The Many Faces of Monsters – Part 3


There’s no doubt that Dracula and Frankenstein are a pair of big shots when it comes to monster movies but there’s still another beast to speak of in order to round off this unholy trinity, the Wolf Man. Werewolves have been a part of the horror mythos for many, many years, even the Vikings had tales of men that donned the skins of wolves turning into terrifying hybrids that would rip you to shreds in seconds. Obviously by the time the silver screen appeared the legend had transformed quite a bit and once again the movie industry would have a hand in transforming it further, changing the way people see it forever.

When thinking of werewolf films, one stands out in memory more than all others, The Wolf Man released again by Universal Studios in 1941. It wasn’t however their first crack at the character, before that they released Werewolf of London in 1935. This was a film about a world-famous botanist from England who travels to Tibet in order to find a rare plant named a mariphasa. Whilst there he is attacked and bitten by a werewolf and so his curse begins. The film was a relative success at the time and has gone on to inspire other works within the genre, perhaps most notably An American Werewolf in London released in 1981 directed by John Landis which has arguably the most well remembered werewolf transformation scene in cinematic history. Though a commercial success, Werewolf of London lacked originality and was said to be too similar to the 1931 release of Dr. Jekyll and Mr. Hyde.

Six Years later Universal would make their next interpretation of the character, this time with The Wolf Man. It is here that we see Hollywood’s most influential take on the character, especially the look of the character. Previously in Werewolf of London a somewhat minimalist approach had been taken in his representation, here in The Wolf Man we see a man covered head to toe in fur with claws on his fingers and paws for feet. To add mystery to the character an ancient poem is recited throughout the movie that goes as follows:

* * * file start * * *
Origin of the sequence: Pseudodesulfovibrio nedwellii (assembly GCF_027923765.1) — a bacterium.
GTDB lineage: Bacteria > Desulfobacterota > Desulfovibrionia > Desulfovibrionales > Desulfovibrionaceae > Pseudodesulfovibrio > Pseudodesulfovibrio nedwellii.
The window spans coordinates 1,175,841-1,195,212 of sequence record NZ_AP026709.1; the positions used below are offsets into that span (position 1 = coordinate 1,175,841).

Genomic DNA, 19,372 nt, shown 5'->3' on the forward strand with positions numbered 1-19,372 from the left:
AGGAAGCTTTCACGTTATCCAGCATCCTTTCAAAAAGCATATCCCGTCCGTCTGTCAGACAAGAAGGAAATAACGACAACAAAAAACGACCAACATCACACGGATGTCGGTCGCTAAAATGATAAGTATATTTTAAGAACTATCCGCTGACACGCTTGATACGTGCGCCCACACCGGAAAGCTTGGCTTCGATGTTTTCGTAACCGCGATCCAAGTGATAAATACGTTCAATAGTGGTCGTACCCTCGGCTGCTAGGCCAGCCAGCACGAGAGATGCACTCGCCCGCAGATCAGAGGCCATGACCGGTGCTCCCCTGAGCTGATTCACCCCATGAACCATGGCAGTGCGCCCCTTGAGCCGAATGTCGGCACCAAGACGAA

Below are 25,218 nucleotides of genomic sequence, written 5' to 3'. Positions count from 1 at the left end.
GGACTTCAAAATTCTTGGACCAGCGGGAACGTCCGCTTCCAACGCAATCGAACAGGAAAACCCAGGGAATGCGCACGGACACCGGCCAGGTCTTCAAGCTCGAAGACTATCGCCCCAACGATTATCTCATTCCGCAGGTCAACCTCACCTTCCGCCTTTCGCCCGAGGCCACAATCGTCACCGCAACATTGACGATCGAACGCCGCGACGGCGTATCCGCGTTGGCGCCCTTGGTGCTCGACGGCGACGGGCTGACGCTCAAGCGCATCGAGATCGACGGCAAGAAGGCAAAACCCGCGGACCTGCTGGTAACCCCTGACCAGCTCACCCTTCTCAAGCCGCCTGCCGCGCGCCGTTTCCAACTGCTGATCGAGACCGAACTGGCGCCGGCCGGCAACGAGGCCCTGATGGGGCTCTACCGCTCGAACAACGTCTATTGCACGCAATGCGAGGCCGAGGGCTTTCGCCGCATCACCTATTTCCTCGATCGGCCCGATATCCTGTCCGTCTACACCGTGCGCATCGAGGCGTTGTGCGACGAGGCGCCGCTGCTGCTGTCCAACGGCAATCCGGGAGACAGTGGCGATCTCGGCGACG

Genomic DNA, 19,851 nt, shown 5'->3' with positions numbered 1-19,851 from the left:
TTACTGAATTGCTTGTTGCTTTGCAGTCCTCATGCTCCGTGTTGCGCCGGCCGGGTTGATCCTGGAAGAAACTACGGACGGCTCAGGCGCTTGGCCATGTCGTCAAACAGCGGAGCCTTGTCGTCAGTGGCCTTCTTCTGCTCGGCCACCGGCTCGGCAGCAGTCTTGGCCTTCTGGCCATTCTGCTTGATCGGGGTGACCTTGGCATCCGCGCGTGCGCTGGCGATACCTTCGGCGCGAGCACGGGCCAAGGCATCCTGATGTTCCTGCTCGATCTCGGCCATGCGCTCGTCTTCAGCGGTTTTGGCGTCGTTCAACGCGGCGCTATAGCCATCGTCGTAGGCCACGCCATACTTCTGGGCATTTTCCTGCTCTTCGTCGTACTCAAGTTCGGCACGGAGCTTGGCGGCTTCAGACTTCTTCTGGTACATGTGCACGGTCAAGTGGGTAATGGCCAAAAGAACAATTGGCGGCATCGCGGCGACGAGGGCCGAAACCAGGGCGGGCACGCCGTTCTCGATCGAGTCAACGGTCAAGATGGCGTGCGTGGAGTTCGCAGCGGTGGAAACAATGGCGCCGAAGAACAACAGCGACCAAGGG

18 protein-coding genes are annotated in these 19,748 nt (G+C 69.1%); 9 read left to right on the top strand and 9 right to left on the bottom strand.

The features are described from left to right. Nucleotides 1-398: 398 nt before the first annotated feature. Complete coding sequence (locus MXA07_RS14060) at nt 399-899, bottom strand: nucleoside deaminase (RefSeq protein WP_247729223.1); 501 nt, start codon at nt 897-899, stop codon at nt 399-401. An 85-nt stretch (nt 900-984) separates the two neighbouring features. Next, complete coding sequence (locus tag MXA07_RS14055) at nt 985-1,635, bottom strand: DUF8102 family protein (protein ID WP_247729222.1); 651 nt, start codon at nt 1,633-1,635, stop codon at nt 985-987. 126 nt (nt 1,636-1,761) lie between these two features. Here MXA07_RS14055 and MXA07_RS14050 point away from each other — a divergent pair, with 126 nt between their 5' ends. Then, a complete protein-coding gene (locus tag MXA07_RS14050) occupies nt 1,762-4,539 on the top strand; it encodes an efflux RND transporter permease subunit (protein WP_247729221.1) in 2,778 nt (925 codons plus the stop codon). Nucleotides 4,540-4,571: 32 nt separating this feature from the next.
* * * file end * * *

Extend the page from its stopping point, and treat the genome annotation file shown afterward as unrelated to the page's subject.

Even a man who is pure of heart,

And says his prayers by night,

May become a wolf when the wolf’s bane blooms,

And the autumn moon is bright.

This poem, written by Curt Siodmak who was the screenwriter for the film went on to feature in many of the sequels and other entries in the franchise. In fact, many believed that the poem was genuine folklore about the creature. The poem even features in the American Soap Opera Dark Shadows as well as the 2004 action-horror flick Van Helsing starring Hugh Jackman which just goes to show the effect even minor details in your story can have.

There are plenty of other great monster movies out there so don’t let your viewing end there and try and see what you can draw from these takes on classic characters. Remember throughout history each have been subject to great changes, that’s what’s so great about them. Whatever you do though make sure you keep it spooky, people love spooky!